Beauty with an edge

On May 18th I woke up with the same stomach full of butterflies that I’ve had for the past few weeks, except on this morning it felt like there may be a bird, cat, and a dog in there too. I laid in my husbands arms with tears running down my face onto his chest. I took a depth breath, and got out of bed to prepare for such a big day in our lives. We drop the boys off at my persons house at  4:30am so that she could get them to school. As I wrap my arms around the boys one and a time, and hold my person I start to cry and have a little meltdown. I’m not sure why I broke down at that moment, but I fully embraced it. I’ve learned in this journey you have to feel and embrace every emotion you feel. I know that seems  easy, but we all do it. We tend to shut down our feelings and feel only happiness, which may feel like it’s the best choice, but it’s not. You need allow yourself, and embrace each emotion, it become poison the more you stuff it down. After dropping the boys off we make the drive to the hospital, park, and begin our check in process. They took me back to do paperwork, and into pre-op to prepare for surgery. My husband finally gets to come into my pre op room and the minute he walks in we make eye contact and I instantly feel at peace. His eyes, his touch, his beautiful smile always make everything better, and give me the strength to take on the world. My feeling of almost floating with him by my side ends quickly when 3 different doctors come in to go over each surgery, I sign consents for treatment,and 4 or so different nurse are in and out. It’s time, I start to cry. I cry for fear of surgery, for fear of what changes will happen to my body, fear of pain, excited to mark this big step off our list, and so happy to have the cancer out of me. When I get to the OR, my anesthesiologist, plastic surgeon, and general surgeon were all waiting. They transfer me onto the operating table and silent tears run down my cheeks. All three of my docs rub my hair, and arms or hold onto my hand. I really have an amazing team who not only have such wonderful talent, but have a genuine heart for their patients. I then wake up in my room and immediately look for my husband. I couldn’t wait to tell him how brave I was, and that all of this is worth every minute of time we will have together for the rest of our LONG lives. I don’t remember much after coming out of recovery. I do know a lot of my family had come to see me, and I am so thankful for you. After company left I went in to the bathroom to see my chest. I again meltdown. It’s over! I did it, I was brave, and tough, and I did it! I also cry looking at my chest when I see the incisions and scaring. I have moments of weakness when I wish I could know ‘why’ things happen. Why at 29 yrs old will my body  be scared up? I’ll tell you outside of my weakest moments, have complete confidence that this is part of my plan along with my everyone in my life. We are all learning and growing through this. I have seen changes in many people around me, and in myself, and I am so proud. It’s easy to get caught up in the negativity, the ‘why me’, and anger. And sometimes you need to feel those emotions. You just can not stay in that place. I know there are many reasons for why I am going through this, because I know there is a plan for me. Part of my plan is to be as open and honest about this part of my life. To reach people through my story and provide some encouragement. I know as I heal from the surgery my breasts will not look the same prior to surgery, there ill be scars and tattoo nipples. But I can confidently say that I will still be a beautiful woman, that my scars will give me en edgy beauty. When I see my body, I see a mother to the most incredible little boys, a women so in love with her husband, and I see the fight this woman is fighting to stay in this world with her husband and sons by her side. I would fight through anything to get as much time as possible here with my 3 boys. There is a unique, strong kind of beauty that I will carry with me wherever I go. I am proud and confident, to embrace this new beauty of mine physically, and mentally.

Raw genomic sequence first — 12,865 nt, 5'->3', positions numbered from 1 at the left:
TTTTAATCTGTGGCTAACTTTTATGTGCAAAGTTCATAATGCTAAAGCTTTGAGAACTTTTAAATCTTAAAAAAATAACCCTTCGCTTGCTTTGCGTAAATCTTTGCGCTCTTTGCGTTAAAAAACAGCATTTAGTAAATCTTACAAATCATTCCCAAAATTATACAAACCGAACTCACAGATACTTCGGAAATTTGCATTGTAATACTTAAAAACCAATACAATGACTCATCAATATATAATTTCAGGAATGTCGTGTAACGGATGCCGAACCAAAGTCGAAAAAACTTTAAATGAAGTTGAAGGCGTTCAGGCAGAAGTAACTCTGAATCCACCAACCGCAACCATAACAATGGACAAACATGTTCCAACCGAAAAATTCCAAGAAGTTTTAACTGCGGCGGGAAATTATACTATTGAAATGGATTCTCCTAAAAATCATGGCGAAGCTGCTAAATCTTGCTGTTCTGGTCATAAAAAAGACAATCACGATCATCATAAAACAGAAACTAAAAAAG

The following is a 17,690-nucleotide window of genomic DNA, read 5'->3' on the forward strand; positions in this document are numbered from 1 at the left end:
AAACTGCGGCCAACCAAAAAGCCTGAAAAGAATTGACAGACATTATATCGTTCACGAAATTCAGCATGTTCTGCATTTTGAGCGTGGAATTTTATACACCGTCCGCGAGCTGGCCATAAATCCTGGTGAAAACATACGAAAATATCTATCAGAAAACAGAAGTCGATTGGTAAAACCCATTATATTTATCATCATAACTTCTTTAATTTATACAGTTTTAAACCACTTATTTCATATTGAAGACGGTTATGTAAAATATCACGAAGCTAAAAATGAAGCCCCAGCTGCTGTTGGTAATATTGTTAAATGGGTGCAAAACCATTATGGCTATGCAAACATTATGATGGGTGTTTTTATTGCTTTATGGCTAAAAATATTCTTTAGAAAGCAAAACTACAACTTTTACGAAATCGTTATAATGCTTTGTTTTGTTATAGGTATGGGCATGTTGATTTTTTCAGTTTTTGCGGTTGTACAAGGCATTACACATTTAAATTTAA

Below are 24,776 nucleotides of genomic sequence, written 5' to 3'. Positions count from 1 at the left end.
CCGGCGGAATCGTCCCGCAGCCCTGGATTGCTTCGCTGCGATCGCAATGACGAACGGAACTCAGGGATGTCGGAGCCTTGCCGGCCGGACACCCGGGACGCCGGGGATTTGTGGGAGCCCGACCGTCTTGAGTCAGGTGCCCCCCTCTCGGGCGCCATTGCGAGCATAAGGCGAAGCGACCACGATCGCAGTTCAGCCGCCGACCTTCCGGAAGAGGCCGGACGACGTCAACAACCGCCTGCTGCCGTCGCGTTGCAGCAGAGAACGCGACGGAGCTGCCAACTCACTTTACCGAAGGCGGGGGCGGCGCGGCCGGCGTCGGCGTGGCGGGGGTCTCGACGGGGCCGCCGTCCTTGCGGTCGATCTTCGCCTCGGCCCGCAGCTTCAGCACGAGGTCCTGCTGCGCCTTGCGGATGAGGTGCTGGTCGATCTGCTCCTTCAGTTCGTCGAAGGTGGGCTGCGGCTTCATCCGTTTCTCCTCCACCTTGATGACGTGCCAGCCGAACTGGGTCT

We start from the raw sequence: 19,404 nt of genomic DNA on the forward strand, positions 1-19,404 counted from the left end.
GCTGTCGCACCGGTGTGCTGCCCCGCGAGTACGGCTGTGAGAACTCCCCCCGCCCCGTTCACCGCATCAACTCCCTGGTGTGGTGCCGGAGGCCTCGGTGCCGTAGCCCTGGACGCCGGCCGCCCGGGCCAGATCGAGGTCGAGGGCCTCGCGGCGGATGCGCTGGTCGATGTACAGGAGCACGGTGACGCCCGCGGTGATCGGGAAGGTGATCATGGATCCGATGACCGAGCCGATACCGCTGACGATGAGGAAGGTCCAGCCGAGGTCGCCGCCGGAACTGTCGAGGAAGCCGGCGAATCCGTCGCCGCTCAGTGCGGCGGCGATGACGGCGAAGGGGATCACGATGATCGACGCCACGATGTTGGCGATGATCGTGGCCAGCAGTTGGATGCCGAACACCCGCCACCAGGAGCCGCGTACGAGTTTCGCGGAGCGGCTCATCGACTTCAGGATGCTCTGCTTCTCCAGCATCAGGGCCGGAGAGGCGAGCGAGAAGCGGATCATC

A picture is worth a thousand words